It was a calm day on the river when, suddenly and with virtually no warning, the crocodile burst out of the muddy water and snapped voraciously at it’s prey barely five feet from my nose.
Nicknamed Hannibal, the croc was over 15 feet long and was a predator from nose to tail. Hannibal was also our spectacular introduction to a jumping crocodile cruise on the Adelaide River just outside of Darwin in the Northern Territory of Australia.
Within moments of his previous lunge, our petite female guide casually dangled…
Continue reading Jumping Crocodiles on Australia’s Adelaide River
The Marlborough Sounds on the South Island of New Zealand are a boaters and nature lovers paradise. With over 4,000 km² of islands, sounds and peninsulas, it’s coastline is so jagged that it actually contains 1/5 of New Zealand’s total coastline. The areas rugged beauty and natural wonder attract tourists all year long. From the large ferry terminal in Picton to the smaller leisure craft marina and town of Waikawa the area is teeming with boating and hiking possibilities.
Some of New Zealand’s most famous and picturesque hikes like the Queen Charlotte Track can be found in this region. The Queen Charlotte Track is considered to be one of the best hiking tracks in the world and is definitely the most accessible with a variety of accommodations along the way. There’s even a water transport service that will ferry your luggage (or yourself if you’re too tired) to your next destination each night if you don’t feel like carrying a backpack. Most people can walk the 71km track in 3 or 4 days, however with a little planning you can start or stop anywhere you feel like.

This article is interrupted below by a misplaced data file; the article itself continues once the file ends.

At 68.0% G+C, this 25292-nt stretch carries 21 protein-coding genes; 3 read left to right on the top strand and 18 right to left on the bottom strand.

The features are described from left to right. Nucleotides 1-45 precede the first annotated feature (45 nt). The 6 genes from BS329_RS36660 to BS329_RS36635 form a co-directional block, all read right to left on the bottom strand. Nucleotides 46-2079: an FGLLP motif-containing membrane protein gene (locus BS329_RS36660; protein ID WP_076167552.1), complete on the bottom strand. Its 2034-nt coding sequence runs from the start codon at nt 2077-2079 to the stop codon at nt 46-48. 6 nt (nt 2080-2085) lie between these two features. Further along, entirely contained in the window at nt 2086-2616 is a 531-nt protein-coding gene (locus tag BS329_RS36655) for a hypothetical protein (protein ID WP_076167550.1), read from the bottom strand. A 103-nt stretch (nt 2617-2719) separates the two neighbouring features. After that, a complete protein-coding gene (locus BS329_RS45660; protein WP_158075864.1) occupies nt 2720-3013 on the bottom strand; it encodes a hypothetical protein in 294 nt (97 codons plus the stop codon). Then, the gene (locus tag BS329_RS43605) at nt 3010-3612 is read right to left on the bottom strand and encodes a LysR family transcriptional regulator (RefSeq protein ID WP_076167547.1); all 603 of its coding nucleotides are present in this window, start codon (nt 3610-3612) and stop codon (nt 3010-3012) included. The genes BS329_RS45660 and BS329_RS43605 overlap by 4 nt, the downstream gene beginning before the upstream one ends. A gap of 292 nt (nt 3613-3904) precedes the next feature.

As well as the ferry terminal to Wellington, Picton is the start of both the Main North Line Railway and the State Highway. From Picton you can jump on a ferry to the North Island, hop aboard a train south to Christchurch or start your South Island tour in the vehicle of your choice. It doesn’t get much greener or wilder…
Continue reading Travel Photo: Marlborough Sounds, New Zealand
Ayers Rock, or Uluru to the local Anangu Aborginal people, is a large sandstone rock formation in the southern part of the Northern Territory in central Australia. It’s about 3 and a half hours south west of the nearest large town, Alice Springs. The area around the rock outcropping includes a few water springs, waterholes and rock caves with some ancient paintings. Their are numerous guided tours and it’s a great way to learn about it’s Aboriginal history.
Truth be told it’s a long way to travel just to see a giant rock but the entire experience can be quite memorable. Whether you’re enjoying the sunrise or sunset views (the only time the rock truly looks red) with the traditional glass of champagne or hiking around the 9.4 km trail at it’s base, Uluru needs to be seen from different angles throughout the day to be fully appreciated. The color and texture change so much depending on the time of day you would almost believe it was alive. The nearby domed rocks of Kata Tjuta (the Olgas) is equally captivating, has a few walks of it’s own and will leave you with a feeling of wonder.
The drive there can get a little boring however the occasional kangaroo and emu sightings, the red dirt and scrub bush, the camel ranches and the beautiful Australian outback sky are all..
Continue reading Travel Photo: Ayers Rock (Uluru), Northern Territory, Australia